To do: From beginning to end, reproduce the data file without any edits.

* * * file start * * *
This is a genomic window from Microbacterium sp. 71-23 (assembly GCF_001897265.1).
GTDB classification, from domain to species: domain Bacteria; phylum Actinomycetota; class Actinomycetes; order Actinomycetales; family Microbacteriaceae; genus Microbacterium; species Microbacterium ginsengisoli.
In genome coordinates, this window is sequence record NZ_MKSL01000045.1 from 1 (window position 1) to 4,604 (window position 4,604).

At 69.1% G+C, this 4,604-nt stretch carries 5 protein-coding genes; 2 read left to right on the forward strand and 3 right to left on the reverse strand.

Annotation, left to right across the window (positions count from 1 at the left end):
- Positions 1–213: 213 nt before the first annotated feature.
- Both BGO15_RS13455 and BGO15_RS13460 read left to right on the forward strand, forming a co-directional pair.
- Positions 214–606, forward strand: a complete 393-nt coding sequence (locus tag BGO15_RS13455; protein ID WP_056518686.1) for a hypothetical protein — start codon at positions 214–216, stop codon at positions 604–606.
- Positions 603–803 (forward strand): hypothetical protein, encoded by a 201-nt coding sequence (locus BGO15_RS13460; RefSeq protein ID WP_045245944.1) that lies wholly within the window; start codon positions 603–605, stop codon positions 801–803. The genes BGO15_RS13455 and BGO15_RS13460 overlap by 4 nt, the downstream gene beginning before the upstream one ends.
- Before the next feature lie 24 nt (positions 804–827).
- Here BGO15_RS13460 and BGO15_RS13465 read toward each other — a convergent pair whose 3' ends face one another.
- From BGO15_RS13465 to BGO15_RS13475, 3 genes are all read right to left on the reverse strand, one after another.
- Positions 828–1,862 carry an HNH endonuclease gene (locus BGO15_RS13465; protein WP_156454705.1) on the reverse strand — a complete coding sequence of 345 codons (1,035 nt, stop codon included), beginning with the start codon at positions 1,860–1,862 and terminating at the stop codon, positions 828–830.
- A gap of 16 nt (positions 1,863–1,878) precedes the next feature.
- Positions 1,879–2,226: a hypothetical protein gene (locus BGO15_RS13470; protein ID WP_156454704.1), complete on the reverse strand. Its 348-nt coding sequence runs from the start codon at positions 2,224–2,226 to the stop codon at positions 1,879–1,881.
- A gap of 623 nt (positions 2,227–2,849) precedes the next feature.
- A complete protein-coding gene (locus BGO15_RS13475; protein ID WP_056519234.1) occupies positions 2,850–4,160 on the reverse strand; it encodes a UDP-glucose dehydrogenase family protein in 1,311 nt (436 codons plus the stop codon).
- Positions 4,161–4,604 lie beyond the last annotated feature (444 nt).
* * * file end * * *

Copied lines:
This is a genomic window from Microbacterium sp. 71-23 (assembly GCF_001897265.1).
GTDB classification, from domain to species: domain Bacteria; phylum Actinomycetota; class Actinomycetes; order Actinomycetales; family Microbacteriaceae; genus Microbacterium; species Microbacterium ginsengisoli.
In genome coordinates, this window is sequence record NZ_MKSL01000045.1 from 1 (window position 1) to 4,604 (window position 4,604).

At 69.1% G+C, this 4,604-nt stretch carries 5 protein-coding genes; 2 read left to right on the forward strand and 3 right to left on the reverse strand.

Annotation, left to right across the window (positions count from 1 at the left end):
- Positions 1–213: 213 nt before the first annotated feature.
- Both BGO15_RS13455 and BGO15_RS13460 read left to right on the forward strand, forming a co-directional pair.
- Positions 214–606, forward strand: a complete 393-nt coding sequence (locus tag BGO15_RS13455; protein ID WP_056518686.1) for a hypothetical protein — start codon at positions 214–216, stop codon at positions 604–606.
- Positions 603–803 (forward strand): hypothetical protein, encoded by a 201-nt coding sequence (locus BGO15_RS13460; RefSeq protein ID WP_045245944.1) that lies wholly within the window; start codon positions 603–605, stop codon positions 801–803. The genes BGO15_RS13455 and BGO15_RS13460 overlap by 4 nt, the downstream gene beginning before the upstream one ends.
- Before the next feature lie 24 nt (positions 804–827).
- Here BGO15_RS13460 and BGO15_RS13465 read toward each other — a convergent pair whose 3' ends face one another.
- From BGO15_RS13465 to BGO15_RS13475, 3 genes are all read right to left on the reverse strand, one after another.
- Positions 828–1,862 carry an HNH endonuclease gene (locus BGO15_RS13465; protein WP_156454705.1) on the reverse strand — a complete coding sequence of 345 codons (1,035 nt, stop codon included), beginning with the start codon at positions 1,860–1,862 and terminating at the stop codon, positions 828–830.
- A gap of 16 nt (positions 1,863–1,878) precedes the next feature.
- Positions 1,879–2,226: a hypothetical protein gene (locus BGO15_RS13470; protein ID WP_156454704.1), complete on the reverse strand. Its 348-nt coding sequence runs from the start codon at positions 2,224–2,226 to the stop codon at positions 1,879–1,881.
- A gap of 623 nt (positions 2,227–2,849) precedes the next feature.
- A complete protein-coding gene (locus BGO15_RS13475; protein ID WP_056519234.1) occupies positions 2,850–4,160 on the reverse strand; it encodes a UDP-glucose dehydrogenase family protein in 1,311 nt (436 codons plus the stop codon).
- Positions 4,161–4,604 lie beyond the last annotated feature (444 nt).